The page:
And the first place they’ll go is your passwords manager, while also working to put your entire brain on the fritz.
#4. Medical Maintenance Monstrosities
And that’s just the tech side of the equation.
Imagine a hacker being able to cause electrical shocks or worse, simply by writing a line of code and “email thinking” it at you? Someone writing a “Brain Aneurysm” virus is almost a certainty.
And it would be so medically disgusting. Or disgustingly erotic, as David Cronenberg envisioned the human-computer interface in eXistenZ:
#5: It Could Become Very Expensive
(Even Deadly) NOT To Have A Memory Implant
Don’t have an implant?
Too bad, kemosabe. You’ll have to go live in the camps.
Assuming the scientist can solve all the biotech problems I’ve just predicted, I foresee even worse problems.
For example, what will it matter if you have all the currency in the world, if you don’t have the brain implant by which it is traded?
Just as we are all now forced to have email accounts to do just about anything, social trends may wind up forcing a majority to adopt a thoroughly unhealthy implant just to keep up with the joneses.
This Problem May Lead To All
Kinds Of Terrifying New Governance
We already see how slowly sovereign powers around the world have risen to deal with the Internet.
And we see more and more control over this precious tool that will lead to greater control over the inside of our minds and memory if we allow wired neuralinking and the government lurking behind it to penetrate our skulls.
In case you missed it, we were jamming on related topics with reference to everything from Jacques Ellul to the Unabomber to Videodrome on this Magnetic Memory Method YouTube Live. Feel free to enjoy the replay:
#6: Memories Are Generated, Not Recorded
Okay, enough Sci-fi …
Another big reason brain prosthetics will suck is that our brains don’t record memories. They encode them, breaking them apart for reconstruction later.
It’s a chemical process that can be guided by thought (itself produced out of the chemical brain).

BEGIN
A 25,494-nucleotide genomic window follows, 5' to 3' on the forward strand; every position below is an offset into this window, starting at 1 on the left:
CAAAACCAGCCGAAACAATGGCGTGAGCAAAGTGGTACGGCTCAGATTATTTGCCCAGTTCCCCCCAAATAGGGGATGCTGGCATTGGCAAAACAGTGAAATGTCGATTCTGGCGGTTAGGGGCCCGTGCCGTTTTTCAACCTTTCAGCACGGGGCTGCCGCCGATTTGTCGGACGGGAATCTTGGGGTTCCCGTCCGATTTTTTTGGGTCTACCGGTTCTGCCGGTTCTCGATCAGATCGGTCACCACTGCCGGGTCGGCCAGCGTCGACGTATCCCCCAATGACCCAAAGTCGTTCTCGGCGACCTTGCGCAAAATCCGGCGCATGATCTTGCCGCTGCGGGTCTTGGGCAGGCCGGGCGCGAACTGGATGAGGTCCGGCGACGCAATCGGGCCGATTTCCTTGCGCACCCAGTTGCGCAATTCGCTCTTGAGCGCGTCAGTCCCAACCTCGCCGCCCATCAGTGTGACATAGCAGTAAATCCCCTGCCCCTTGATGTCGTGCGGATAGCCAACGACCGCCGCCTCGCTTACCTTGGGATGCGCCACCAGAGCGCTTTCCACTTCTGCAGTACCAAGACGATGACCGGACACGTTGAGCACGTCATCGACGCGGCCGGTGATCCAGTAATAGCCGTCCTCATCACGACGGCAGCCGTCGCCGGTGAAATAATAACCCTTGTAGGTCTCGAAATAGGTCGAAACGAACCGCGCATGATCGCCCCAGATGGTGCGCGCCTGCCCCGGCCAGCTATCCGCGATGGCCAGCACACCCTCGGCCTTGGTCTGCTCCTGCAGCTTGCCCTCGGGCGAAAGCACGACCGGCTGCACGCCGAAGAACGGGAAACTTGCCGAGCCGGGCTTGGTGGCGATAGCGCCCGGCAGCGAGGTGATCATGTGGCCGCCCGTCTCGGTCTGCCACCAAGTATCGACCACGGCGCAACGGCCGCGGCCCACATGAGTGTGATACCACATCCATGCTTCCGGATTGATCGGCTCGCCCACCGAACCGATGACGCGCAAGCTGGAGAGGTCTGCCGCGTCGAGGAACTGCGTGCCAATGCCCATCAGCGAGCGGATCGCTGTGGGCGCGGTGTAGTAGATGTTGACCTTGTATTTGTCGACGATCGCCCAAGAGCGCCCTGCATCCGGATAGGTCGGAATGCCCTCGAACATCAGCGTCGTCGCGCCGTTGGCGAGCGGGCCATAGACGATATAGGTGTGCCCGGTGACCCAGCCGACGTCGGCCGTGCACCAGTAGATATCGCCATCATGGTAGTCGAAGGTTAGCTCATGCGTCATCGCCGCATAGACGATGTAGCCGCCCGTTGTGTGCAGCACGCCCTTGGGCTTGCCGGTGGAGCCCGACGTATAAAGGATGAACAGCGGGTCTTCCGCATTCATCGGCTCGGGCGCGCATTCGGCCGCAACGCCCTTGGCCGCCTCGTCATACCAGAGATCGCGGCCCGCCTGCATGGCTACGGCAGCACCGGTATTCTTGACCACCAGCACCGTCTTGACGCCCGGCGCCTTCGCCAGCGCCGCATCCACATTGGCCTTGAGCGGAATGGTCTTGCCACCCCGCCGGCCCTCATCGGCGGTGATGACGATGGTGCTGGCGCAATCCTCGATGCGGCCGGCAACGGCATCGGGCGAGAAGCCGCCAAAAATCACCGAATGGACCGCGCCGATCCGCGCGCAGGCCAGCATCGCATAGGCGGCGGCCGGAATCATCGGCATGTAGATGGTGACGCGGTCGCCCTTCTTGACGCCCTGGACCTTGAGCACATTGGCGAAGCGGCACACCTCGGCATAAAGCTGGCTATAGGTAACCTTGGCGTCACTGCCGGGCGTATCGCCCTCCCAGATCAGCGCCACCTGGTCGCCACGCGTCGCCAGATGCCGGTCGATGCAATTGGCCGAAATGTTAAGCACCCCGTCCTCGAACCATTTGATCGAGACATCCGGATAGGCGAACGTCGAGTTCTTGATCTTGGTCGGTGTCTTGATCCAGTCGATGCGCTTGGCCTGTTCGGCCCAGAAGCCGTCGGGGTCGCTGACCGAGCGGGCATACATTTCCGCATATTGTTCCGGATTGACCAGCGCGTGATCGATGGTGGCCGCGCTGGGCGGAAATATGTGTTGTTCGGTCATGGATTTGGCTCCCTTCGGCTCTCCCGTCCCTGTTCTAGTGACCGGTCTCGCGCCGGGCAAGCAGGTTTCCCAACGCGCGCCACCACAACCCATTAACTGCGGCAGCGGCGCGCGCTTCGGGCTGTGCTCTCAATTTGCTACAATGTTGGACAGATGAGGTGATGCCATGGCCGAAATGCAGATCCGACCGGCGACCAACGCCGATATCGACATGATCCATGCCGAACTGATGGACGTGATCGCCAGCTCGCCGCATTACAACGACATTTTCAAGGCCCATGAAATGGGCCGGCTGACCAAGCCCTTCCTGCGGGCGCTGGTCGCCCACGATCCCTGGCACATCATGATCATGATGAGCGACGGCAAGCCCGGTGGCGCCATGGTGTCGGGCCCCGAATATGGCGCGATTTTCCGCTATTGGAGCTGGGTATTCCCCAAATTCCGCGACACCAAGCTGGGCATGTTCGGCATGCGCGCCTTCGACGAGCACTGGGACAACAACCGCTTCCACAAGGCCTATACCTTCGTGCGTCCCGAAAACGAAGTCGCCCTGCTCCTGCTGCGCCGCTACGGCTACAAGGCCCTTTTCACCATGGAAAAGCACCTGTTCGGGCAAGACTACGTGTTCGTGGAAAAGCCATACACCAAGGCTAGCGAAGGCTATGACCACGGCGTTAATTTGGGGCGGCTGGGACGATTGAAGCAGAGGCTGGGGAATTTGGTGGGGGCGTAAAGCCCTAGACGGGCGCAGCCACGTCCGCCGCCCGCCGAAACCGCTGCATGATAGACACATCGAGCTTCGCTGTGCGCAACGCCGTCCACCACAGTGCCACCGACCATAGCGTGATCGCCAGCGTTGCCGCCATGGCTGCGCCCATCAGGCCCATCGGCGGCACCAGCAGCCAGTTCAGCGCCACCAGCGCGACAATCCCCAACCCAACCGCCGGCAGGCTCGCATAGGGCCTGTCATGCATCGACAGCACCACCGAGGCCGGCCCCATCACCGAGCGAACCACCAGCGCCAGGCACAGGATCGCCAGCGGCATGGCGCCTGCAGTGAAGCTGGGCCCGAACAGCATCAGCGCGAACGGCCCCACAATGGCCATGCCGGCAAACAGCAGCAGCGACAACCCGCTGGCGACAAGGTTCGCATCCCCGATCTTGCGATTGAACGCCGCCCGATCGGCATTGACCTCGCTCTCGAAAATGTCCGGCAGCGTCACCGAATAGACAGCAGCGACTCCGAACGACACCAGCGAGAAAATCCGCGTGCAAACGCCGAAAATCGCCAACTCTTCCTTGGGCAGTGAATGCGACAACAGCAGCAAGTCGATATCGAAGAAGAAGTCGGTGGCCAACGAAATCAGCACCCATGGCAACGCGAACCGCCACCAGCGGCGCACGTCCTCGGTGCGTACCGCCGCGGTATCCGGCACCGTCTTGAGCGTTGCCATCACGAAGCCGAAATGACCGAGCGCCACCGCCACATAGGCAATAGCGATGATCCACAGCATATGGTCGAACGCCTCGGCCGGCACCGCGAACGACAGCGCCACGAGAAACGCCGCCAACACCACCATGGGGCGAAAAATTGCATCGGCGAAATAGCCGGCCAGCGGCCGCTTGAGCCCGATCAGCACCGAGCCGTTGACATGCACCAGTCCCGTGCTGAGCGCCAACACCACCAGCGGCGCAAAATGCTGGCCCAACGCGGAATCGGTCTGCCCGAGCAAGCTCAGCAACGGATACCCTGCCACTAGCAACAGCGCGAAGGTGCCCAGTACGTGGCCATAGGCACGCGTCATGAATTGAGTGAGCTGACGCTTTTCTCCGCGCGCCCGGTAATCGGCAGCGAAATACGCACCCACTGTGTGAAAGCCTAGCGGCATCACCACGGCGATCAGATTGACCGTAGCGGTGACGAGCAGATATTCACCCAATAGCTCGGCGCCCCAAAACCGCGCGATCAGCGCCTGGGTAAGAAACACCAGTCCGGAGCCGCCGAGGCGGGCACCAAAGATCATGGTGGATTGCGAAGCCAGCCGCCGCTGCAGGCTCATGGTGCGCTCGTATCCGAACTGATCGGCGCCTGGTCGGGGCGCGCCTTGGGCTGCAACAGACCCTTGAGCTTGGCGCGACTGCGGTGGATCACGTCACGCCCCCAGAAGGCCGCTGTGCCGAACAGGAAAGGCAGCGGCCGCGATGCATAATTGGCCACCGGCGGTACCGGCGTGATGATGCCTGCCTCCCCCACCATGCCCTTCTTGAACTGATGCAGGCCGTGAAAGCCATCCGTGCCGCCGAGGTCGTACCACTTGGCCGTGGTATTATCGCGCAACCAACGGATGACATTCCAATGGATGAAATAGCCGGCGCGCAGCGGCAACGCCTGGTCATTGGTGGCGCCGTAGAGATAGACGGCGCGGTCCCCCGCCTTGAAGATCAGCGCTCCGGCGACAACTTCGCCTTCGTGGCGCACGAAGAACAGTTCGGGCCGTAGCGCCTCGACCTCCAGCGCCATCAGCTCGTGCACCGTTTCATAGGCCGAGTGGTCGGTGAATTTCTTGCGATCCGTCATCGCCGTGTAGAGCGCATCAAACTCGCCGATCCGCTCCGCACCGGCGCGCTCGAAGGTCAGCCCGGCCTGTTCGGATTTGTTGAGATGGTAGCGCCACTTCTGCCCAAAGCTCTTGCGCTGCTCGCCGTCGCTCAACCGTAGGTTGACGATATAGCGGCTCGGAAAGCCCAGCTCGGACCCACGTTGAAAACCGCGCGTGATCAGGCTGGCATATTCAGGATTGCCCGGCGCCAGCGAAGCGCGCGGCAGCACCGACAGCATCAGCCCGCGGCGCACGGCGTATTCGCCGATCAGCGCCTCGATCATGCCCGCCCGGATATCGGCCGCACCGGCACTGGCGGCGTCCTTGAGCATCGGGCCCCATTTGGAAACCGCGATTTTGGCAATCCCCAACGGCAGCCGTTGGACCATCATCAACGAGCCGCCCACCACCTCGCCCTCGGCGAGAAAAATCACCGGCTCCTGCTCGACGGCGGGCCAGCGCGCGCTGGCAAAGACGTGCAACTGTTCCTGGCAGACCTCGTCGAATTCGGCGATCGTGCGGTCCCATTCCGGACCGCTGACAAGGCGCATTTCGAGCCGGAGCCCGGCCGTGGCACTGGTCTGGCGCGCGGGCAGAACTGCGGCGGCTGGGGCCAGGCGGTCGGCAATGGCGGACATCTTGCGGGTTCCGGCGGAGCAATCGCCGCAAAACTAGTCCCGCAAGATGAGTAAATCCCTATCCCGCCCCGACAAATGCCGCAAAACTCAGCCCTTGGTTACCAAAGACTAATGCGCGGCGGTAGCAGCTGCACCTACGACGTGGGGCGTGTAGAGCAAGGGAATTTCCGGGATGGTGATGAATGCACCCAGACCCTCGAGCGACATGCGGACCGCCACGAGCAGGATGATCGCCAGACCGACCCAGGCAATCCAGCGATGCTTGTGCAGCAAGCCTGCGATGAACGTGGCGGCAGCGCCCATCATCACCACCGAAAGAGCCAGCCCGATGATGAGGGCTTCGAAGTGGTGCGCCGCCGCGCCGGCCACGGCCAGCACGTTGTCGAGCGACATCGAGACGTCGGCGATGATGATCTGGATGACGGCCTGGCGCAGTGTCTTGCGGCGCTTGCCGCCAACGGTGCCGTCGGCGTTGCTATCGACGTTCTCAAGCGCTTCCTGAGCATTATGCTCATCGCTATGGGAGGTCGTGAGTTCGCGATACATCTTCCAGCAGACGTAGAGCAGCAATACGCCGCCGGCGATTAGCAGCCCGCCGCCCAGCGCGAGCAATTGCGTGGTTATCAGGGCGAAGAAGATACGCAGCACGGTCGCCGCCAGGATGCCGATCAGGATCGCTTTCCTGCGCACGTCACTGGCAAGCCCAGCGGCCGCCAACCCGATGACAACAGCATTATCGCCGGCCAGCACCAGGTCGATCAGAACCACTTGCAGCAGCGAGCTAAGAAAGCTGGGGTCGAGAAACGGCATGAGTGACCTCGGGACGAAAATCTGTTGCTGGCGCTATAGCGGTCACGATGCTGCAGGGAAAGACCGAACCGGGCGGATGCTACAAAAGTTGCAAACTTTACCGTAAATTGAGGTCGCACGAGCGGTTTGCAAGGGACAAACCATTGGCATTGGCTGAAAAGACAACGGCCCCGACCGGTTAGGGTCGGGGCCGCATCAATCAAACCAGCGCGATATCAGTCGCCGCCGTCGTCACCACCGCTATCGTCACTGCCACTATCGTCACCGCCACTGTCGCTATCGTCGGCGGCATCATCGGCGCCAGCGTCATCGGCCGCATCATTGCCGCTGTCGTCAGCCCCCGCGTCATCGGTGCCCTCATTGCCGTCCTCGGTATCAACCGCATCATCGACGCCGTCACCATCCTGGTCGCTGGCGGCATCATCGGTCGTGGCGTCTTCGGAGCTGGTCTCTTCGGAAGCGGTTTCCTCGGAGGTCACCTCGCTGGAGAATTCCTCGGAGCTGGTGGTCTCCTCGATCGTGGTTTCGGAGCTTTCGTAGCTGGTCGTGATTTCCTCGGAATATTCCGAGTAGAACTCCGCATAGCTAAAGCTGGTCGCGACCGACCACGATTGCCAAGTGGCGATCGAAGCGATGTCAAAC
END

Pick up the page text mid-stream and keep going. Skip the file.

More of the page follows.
But if an implant “records” a memory for you, then it is not encoded.
This will atrophy those beautiful parts of your brain, mind and willpower that need the fitness.
Those parts of your brain need fitness as badly as the muscles in your arms and legs need pushups and squats.
Just walk around: Couldn’t more people use more physical fitness?
Just talk to people: Aren’t most conversations a series of statements like, “I’ll have to look that up and send it to you”?
Well, having an implant in your brain might make it possible to perform a quick search and send a thought email …
… And heck, why not thought-Tweet it to everyone in the world at the same time? …
That Will Only Create More Noise
Worse, we’ll suffer even fewer instances of meaningful information consumption.
More twitchy people who are less and less interesting to talk to.
Because now instead of constantly monitoring their phones in the middle of conversations, they’re zoning out from inside their heads.
#7: Non-Wired People Already Struggle
With The Failure To Disconnect
What will they do when it becomes impossible to unplug?
Download and scan Orwell through their minds, and in a Neo-esque moment of triumph, proclaim, “I know 1984?”
Is There An Upshot?
Through neural implanting, blind people have been able to experience sight. Valuable triumphs like these have been going on for a very long time.
Perhaps there is even hope for brain lesions, curing Alzheimer’s and other problems that plague humanity.
But as science discovers more ways of fusing technology with the brain through neuralinking, neural implants and the like, let’s understand this:
The brain is not now and never will be technology. Even if a strong enough neuralink is established, people who fantasize that machines will learn on their behalf completely misunderstand what memory and learning mean and how practical, everyday life will define it.
And nothing will ever replace the amazing feeling of being accomplished in several areas of interest, skill and aspects of human and scientific knowledge.
Don’t Want Those Things? No Problem.
(Or Is It The Biggest Problem In The World?)
Keep playing with your apps and fantasizing that spaced repetition software is the path to a truly powerful memory.
Go ahead and be the first in line when the chopshops open up to perform neural implant surgery. Let the surveillance parameters of both computer hacker criminals and government and the marketers they barely control have at it.
I’ll point out in conclusion that humans are very poor at predicting the future, including me.
But whatever direction this project of neural implanting takes us, just don’t call it memory. The great tradition of memory techniques and the current Mnemonics Renaissance only holds meaning through our own acts of preservation through practice and practice as preservation.